The prologue goes only into a fiction book. It usually introduces a character, or provides a "back story" that’s important for understanding the book. Prologues are a bit old-fashioned, and often what is put into a prologue could function as your first chapter.

Now, at last, the front matter is finished and you get to the part of the book that matters most—the body matter, or just “body.” It’s usually divided into chapters, but the chapters may be included within several sections or parts. The body typically takes up 90% or more of the book.

Next comes the back matter, usually starting with the epilogue in a serious literary work (not a book on motorcycle maintenance). It may relate the fates of characters after the end of the main story, tie up some loose ends, or even prepare readers for a sequel. The tone of writing is usually the same as the body of the book.

An alternative or additional way of wrapping up is an afterword. This is a section where the author addresses the readers, as in the foreword many pages previously.

An addendum seldom appears in a Print On Demand book or ebook. It’s a section where the author can provide additional material, explanations or corrections that couldn’t be in the body of the book because those pages were printed already. It may be an actual printed page bound into the book, or a separate piece of paper, a CD-ROM, or even an online file.

Endnotes are pretty much like footnotes, but they’re gathered together at the back of the book. Endnotes may be numbered to correspond to reference numbers in the text, or just refer to specific pages. They can offer information or explanations or cite the sources for statements in the text.

The glossary is an alphabetical listing of terms used in the book or related to the subject of the book, with definitions. Don’t bother to include common words.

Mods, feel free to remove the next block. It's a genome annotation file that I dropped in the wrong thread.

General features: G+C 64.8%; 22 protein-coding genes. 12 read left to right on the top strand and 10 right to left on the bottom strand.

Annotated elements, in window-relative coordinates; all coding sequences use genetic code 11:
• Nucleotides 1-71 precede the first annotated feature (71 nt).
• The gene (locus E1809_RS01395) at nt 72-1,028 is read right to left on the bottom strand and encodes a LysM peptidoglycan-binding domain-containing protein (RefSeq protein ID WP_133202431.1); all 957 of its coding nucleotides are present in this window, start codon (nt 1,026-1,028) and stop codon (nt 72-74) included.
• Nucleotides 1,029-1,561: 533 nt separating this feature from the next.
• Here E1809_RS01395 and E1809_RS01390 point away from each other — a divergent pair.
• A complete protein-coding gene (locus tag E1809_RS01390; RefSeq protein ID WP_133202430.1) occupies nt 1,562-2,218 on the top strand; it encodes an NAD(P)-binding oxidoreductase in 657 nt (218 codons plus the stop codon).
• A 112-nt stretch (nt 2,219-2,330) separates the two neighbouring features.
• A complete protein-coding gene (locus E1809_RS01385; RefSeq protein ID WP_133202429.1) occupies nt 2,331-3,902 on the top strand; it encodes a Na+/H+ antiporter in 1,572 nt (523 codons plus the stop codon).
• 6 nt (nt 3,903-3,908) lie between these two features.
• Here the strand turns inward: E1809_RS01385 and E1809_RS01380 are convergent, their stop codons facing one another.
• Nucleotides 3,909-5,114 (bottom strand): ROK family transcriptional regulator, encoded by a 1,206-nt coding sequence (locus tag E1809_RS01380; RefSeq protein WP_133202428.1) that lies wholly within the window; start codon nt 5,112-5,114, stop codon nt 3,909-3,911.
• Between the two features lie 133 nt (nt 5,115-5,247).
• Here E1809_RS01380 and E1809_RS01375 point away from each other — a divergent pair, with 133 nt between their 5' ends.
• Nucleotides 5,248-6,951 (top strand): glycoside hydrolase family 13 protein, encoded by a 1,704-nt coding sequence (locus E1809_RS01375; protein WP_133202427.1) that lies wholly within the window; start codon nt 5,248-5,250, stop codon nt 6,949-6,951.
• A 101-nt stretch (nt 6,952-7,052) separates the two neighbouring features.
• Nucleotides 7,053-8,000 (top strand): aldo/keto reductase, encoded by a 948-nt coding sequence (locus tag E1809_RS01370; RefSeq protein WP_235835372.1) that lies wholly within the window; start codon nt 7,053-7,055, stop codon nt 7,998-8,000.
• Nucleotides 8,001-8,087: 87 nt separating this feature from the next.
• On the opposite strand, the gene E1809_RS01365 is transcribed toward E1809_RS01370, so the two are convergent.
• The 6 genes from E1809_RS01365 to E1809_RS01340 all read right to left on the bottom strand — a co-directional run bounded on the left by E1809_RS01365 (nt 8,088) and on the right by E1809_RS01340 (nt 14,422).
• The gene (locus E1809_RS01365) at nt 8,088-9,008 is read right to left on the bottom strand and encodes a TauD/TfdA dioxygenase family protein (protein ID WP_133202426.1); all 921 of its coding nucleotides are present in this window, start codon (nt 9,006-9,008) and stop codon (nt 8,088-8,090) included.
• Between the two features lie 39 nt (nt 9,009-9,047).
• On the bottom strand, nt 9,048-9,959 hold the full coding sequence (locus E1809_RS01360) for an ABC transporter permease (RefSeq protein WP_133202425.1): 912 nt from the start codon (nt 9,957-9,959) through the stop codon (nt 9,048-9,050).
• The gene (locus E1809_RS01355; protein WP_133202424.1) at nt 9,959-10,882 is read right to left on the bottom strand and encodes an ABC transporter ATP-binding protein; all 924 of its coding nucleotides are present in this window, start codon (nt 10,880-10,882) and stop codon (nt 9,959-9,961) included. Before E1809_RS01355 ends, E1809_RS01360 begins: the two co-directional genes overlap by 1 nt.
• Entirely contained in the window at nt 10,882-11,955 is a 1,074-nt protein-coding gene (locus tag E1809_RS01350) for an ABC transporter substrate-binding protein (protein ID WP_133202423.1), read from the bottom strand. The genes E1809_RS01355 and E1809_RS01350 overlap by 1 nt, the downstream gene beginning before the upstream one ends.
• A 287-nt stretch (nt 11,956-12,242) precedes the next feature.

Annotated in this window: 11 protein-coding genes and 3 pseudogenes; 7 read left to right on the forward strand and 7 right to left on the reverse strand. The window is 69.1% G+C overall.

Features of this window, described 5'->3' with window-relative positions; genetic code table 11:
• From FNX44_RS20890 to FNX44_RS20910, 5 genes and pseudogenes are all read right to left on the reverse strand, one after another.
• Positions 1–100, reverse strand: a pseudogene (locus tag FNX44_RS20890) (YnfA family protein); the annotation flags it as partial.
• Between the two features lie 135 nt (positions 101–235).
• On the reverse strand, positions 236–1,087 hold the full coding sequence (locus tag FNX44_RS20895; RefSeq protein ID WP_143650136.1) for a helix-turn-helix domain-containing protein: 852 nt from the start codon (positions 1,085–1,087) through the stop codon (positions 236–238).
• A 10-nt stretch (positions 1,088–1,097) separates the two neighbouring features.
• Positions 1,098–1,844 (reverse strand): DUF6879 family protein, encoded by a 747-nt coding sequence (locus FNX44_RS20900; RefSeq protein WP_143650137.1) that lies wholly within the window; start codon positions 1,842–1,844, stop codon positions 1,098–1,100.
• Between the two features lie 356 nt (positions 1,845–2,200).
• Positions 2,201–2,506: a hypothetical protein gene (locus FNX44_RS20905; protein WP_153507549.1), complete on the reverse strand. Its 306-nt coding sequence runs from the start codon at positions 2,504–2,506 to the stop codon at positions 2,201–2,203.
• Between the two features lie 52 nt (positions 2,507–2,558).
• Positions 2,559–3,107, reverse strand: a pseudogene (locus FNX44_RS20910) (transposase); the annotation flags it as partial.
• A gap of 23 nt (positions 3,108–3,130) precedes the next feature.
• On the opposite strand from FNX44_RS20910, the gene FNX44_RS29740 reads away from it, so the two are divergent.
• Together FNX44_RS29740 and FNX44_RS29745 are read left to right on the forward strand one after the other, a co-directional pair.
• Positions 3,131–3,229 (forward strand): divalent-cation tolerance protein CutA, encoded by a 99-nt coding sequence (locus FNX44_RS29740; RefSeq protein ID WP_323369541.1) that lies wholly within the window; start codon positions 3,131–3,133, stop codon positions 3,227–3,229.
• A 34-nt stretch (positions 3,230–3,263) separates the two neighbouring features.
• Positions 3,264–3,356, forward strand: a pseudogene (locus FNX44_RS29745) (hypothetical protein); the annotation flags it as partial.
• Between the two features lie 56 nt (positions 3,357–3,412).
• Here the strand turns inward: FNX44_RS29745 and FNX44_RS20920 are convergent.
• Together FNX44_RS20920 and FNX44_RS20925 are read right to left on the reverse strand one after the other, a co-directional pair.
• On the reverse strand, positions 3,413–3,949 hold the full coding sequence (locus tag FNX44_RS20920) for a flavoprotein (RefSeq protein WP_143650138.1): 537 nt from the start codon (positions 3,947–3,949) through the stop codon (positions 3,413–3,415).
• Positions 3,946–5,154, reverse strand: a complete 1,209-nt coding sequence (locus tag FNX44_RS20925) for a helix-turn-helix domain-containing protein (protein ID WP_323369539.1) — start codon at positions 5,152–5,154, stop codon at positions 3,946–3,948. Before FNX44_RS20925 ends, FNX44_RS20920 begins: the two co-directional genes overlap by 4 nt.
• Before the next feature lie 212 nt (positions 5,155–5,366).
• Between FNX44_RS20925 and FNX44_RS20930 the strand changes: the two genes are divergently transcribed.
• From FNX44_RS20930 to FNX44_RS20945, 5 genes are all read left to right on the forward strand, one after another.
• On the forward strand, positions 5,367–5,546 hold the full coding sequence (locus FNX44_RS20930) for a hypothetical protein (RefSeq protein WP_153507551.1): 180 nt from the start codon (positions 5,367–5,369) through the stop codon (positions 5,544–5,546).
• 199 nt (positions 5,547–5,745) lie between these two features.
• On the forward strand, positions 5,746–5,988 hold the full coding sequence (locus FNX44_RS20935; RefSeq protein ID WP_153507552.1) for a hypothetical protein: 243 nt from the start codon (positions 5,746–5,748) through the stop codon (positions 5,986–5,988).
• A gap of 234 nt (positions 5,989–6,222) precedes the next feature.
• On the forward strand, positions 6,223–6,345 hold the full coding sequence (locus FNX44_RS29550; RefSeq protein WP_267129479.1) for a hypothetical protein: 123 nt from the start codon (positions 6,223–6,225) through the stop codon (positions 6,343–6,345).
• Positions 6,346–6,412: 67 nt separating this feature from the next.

The bibliography is a list of books and other reference sources consulted while writing the book. It may also suggest further reading, even if the recommended books were not consulted by the author.

The index is an alphabetical list of words and phrases used in the book, with the pages they are found on. Indexes can be constructed by a PC, or manually by the author or a professional indexer. If you make any changes that could cause words to shift from one page to another, you'll have to redo the index. Ebooks are usually searchable and don't need an index.

The term “colophon” comes from Latin and Greek words for “finishing,” and usually explains why the book looks the way it does. It may include a list of typefaces used, and indicate who designed and printed the book, and possibly some technical details of the printing. A colophon is not mandatory nor common, but I sometimes use one because it gives me a chance to sound off about bookmaking.

It’s common for a book to have a paragraph or even a page or two “about the author.” It should be written in the third person, even if you write it yourself. Make it interesting and entertaining, and convince potential readers why they should trust you and your book. Include your photo if it's not on the book's cover.

If you have graphic images in your book, you should have a list of photographs and drawings, with the names of the photographers and artists who produced them. Try to list them in the same sequence they appear in the book, but page numbers are optional.

Finally, after all of the printed pages, most paper-based books have one or more blank pages. Books are printed from large sheets of paper called “signatures” that are cut to provide different quantities of different size pages. It’s unusual for a book to be designed with a number of printed pages that perfectly matches the number of pages provided by the signatures. Consult with your printer to find out the possible number of pages you can have. By slightly stretching or cutting your book, you can minimize the blanks at the back. It looks really stupid—and wastes trees—if you have half a dozen blanks. Some printers, and vanity presses such as Infinity Publishing, even put blanks in the front of the front matter. That’s unforgivable. Ebooks seldom have blank pages.

Keep in mind that you’ll probably have to reserve the last verso page for a bar code, an identification number and “Printed in the USA” or another country.

(Illustration from www.WordCounter.net. Thanks.)